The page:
The terror of total war and its revolutionary impact on life around the world is explored in this major exhibition marking the centenary of the First World War.
From the pre-war golden age of peace and prosperity visitors are sent to the recruitment office and travel via train to the horrors of the frontline – from rats to foot rot, shell shock to gas warfare. Back home, daily life in Britain was changing beyond recognition while around the world millions would die as Europe’s empires clashed in the first truly global conflict.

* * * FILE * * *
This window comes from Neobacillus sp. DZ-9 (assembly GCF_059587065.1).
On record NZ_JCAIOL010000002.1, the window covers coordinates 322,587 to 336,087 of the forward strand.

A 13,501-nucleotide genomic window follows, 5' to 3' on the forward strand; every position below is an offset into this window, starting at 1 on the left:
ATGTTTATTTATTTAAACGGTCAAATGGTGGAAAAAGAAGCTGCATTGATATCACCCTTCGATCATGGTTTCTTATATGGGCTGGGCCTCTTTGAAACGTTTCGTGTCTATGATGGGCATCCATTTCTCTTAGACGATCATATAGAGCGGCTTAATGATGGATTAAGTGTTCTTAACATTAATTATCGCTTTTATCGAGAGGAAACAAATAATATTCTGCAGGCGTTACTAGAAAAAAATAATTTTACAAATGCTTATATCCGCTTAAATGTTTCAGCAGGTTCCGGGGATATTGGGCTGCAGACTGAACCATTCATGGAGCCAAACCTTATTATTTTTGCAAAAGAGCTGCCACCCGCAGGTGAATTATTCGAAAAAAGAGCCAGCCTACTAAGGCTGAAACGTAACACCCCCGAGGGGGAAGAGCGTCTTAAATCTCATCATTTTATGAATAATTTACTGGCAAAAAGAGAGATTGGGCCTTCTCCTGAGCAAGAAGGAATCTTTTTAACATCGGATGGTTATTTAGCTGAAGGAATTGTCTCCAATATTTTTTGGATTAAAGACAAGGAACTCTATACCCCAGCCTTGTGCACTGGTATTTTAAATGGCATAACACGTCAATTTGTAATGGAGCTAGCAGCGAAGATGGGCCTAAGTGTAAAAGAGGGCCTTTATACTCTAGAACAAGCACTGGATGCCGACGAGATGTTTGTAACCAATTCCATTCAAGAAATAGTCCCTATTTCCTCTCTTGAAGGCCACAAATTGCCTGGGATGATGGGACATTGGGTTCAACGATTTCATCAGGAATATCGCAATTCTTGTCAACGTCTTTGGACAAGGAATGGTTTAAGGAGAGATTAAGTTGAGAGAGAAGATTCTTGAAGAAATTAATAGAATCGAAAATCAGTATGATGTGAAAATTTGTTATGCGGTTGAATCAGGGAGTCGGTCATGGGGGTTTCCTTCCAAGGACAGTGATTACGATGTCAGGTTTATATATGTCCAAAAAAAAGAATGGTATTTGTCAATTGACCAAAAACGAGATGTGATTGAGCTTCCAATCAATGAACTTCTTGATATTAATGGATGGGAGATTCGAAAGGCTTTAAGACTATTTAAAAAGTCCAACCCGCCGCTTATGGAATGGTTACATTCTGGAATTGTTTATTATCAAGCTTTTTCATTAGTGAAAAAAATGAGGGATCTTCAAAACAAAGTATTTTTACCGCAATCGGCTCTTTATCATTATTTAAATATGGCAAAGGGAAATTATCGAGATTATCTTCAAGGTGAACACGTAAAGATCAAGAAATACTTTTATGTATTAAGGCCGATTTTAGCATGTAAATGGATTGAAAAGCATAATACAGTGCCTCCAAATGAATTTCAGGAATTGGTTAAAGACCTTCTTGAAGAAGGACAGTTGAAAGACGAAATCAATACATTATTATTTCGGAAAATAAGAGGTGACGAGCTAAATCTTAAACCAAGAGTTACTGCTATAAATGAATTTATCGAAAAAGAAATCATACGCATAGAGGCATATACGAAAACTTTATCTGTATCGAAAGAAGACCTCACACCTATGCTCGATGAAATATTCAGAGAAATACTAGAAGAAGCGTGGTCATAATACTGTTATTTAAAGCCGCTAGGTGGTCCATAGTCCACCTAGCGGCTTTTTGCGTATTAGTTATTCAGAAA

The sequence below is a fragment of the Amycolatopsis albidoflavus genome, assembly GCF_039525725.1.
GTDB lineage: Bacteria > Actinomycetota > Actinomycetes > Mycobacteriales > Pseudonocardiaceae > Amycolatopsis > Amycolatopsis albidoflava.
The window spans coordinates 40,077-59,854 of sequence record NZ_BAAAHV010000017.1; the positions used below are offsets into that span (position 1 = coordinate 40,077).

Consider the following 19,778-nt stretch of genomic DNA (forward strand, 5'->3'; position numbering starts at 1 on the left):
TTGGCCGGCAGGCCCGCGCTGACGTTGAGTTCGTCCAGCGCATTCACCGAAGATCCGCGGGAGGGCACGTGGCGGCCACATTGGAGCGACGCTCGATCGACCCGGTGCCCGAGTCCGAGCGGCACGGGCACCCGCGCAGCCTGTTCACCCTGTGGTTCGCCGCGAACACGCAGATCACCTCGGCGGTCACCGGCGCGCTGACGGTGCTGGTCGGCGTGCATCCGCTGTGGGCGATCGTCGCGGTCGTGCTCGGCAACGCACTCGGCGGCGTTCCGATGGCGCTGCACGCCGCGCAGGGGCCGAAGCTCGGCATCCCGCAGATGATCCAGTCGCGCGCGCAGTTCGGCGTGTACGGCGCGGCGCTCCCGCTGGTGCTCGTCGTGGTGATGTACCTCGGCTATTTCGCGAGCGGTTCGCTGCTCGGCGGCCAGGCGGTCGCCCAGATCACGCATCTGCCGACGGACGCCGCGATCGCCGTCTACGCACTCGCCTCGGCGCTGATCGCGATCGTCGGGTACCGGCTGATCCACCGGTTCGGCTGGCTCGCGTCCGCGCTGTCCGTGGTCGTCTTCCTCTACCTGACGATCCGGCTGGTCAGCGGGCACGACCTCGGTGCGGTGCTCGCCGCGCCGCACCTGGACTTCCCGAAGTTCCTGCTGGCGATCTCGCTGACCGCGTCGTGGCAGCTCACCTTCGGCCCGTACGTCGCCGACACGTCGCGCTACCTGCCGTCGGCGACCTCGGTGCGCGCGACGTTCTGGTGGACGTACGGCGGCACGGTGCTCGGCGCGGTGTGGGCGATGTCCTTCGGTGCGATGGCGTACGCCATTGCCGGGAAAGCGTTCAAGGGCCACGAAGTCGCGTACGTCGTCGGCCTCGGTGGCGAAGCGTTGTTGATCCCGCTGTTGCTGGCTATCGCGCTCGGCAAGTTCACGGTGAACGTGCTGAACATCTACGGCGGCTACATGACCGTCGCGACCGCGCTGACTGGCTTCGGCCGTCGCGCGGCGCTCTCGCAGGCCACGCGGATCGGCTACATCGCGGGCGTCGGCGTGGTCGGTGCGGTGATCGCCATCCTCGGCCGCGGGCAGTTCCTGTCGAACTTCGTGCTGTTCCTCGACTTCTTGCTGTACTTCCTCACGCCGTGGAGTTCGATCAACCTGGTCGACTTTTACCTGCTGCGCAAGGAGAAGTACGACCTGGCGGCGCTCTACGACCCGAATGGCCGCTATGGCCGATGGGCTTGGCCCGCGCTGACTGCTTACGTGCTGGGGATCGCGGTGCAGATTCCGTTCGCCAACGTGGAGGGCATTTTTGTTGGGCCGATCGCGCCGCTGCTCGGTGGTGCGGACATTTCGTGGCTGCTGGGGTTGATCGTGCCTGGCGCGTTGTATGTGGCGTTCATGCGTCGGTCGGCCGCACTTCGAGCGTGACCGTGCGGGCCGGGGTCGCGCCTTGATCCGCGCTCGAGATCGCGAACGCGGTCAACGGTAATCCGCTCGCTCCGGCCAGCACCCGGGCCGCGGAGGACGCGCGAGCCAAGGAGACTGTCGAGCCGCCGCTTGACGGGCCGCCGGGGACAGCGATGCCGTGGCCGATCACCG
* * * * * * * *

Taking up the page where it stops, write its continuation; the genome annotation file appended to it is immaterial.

New technology and research are combined with the museum’s extensive military, costume and social history collections to tell the fascinating and often moving stories of the Yorkshire people who lived and died during the war that they said would end all wars.
The exhibition is the central part of a £1.7 million project at the museum, with the majority of the funding from the Heritage Lottery Fund (HLF). The exhibition opened on 28 June 2014 – 100 years to the day that Archduke Franz Ferdinand was assassinated, which then sparked a chain of events which led to the outbreak of war.